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CONWIP Systems

CONWIP Constant work-in-process


Similar to Kanban system in goal of maintaining constant level of work-in-process. Differs from Kanban in that all WIP is aggregated and treated as a whole.

CONWIP Systems
Backlog List

CONWIP Facility

Demand

As a batch of jobs is completed and leaves the facility, a signal is sent to release the next order. The order is the next batch of jobs on the backlog list. The backlog list is based on the forecast of customer demand and low finished goods inventory.

CONWIP Systems
Insert fig 7.11

The amount of WIP in the system (N) is the control parameter of interest for CONWIP. Too large an N results in long lead times and excess WIP. Too small an N results in idle workstations and reduced output.

CONWIP Systems
Insert fig 7.11

Technique to determine N: Identify bottleneck station. Gradually increase N (release faster than withdrawals occur) until input queue before bottleneck is rarely empty.

CONWIP Systems
Comparison to Kanban Systems: CONWIP systems immediately react to increases in customer demand. As customers increase the rate at which jobs are withdrawn, the high demand jobs are released into the system. CONWIP systems do not need the setup and maintenance of Kanban cards and containers for each part type.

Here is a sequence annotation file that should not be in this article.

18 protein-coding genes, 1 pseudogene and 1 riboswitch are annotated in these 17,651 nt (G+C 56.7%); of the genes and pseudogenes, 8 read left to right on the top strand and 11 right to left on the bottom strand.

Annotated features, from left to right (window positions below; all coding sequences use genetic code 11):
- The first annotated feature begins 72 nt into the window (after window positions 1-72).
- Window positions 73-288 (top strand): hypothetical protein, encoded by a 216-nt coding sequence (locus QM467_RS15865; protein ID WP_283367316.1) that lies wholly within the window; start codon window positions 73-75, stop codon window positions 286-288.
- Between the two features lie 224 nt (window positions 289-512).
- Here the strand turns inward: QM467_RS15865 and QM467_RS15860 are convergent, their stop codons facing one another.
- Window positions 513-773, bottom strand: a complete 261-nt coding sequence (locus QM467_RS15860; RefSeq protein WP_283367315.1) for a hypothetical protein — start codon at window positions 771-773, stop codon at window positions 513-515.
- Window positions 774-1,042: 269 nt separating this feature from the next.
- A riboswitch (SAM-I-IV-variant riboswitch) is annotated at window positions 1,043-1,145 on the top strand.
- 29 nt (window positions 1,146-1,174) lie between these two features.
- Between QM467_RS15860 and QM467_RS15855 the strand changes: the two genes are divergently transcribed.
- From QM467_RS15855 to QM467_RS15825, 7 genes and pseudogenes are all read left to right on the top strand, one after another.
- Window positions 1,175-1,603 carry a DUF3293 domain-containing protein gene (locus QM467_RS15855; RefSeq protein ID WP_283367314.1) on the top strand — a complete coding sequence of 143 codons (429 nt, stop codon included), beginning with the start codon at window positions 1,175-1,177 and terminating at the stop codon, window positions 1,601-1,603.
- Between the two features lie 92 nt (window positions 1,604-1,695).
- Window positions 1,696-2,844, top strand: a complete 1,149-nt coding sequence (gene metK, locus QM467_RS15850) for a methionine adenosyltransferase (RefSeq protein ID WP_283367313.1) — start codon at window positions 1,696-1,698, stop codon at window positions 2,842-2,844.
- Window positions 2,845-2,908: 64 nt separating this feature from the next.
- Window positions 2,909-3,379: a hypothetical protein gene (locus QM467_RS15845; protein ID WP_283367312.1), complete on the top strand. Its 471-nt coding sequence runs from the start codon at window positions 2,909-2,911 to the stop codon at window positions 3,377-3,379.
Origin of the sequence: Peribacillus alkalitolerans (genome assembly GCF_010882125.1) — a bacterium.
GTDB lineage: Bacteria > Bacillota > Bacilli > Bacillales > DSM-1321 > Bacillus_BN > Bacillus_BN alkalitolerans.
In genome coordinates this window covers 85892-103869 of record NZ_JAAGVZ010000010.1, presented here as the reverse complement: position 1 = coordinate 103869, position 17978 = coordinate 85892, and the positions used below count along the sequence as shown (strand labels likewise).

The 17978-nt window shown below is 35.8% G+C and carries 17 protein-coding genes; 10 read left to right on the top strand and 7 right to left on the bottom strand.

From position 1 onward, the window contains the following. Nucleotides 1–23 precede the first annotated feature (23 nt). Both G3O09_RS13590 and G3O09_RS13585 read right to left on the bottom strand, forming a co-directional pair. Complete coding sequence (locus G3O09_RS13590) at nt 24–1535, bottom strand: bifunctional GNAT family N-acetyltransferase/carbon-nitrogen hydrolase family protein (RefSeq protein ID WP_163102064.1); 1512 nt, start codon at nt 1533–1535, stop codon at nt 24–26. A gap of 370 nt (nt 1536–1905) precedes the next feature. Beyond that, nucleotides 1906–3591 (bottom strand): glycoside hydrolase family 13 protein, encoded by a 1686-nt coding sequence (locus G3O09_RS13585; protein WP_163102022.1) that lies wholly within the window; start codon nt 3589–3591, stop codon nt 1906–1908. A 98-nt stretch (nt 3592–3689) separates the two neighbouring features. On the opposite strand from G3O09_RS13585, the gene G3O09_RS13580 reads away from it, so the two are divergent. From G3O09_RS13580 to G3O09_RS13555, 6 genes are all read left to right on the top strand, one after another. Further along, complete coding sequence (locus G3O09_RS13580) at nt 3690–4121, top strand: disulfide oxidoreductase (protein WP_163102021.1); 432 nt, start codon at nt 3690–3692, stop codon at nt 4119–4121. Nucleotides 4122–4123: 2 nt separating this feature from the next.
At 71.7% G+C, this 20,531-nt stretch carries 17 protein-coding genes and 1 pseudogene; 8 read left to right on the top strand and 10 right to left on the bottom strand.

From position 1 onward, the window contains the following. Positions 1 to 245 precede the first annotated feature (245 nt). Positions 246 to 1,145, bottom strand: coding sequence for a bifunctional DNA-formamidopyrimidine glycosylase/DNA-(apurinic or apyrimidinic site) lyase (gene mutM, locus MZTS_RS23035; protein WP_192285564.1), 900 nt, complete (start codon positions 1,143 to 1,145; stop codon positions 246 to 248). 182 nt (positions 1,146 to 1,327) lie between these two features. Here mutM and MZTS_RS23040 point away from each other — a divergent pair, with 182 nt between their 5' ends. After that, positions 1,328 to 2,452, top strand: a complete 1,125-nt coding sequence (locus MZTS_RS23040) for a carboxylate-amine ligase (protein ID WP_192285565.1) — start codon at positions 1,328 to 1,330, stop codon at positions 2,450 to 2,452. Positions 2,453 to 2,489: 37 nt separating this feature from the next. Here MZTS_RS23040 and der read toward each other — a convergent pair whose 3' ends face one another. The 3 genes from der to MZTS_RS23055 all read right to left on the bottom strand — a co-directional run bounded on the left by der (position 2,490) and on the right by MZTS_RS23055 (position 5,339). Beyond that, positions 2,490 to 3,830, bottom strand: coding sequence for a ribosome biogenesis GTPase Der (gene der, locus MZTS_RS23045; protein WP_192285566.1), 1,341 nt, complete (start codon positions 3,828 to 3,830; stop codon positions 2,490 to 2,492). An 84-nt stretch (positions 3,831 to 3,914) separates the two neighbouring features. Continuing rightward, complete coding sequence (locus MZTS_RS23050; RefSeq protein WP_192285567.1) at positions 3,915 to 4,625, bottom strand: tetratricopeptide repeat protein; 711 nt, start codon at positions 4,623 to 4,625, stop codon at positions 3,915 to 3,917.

CONWIP systems react well for highly variable part mix demand while maintaining relatively constant levels of inventory.

CONWIP Systems
Comparison to Kanban Systems cont: CONWIP systems are more complex in that they require a means for maintaining the backlog list.

CONWIP systems require ample storage space before machines because although WIP as a whole is constant, WIP is not controlled within each workcenter. Over time, as demand changes, unwanted WIP may clog up the system and count towards the overall WIP, thus making the system less responsive. To resolve, periodically cleanse the system of the unused WIP.

CONWIP Systems
Developing/Prioritizing Backlog List: Earliest due date Minimum slack time (due date E(lead time)) Target finished-goods inventory levels

Insert table 7.6

CONWIP Systems
Rough performance measures if processing times are constant: Let: tj = average batch processing time at workstation j. M = number of work centers. If parts visit all work centers, then: t p t j is cumulative processing time at all stations.
M

If there are N jobs in the system and M workcenters, then on average there are N/M jobs at each workcenter.
N Therefore the time, Tj spent at a job center is: M N And the time, T, spent in the system is: * t p M *t j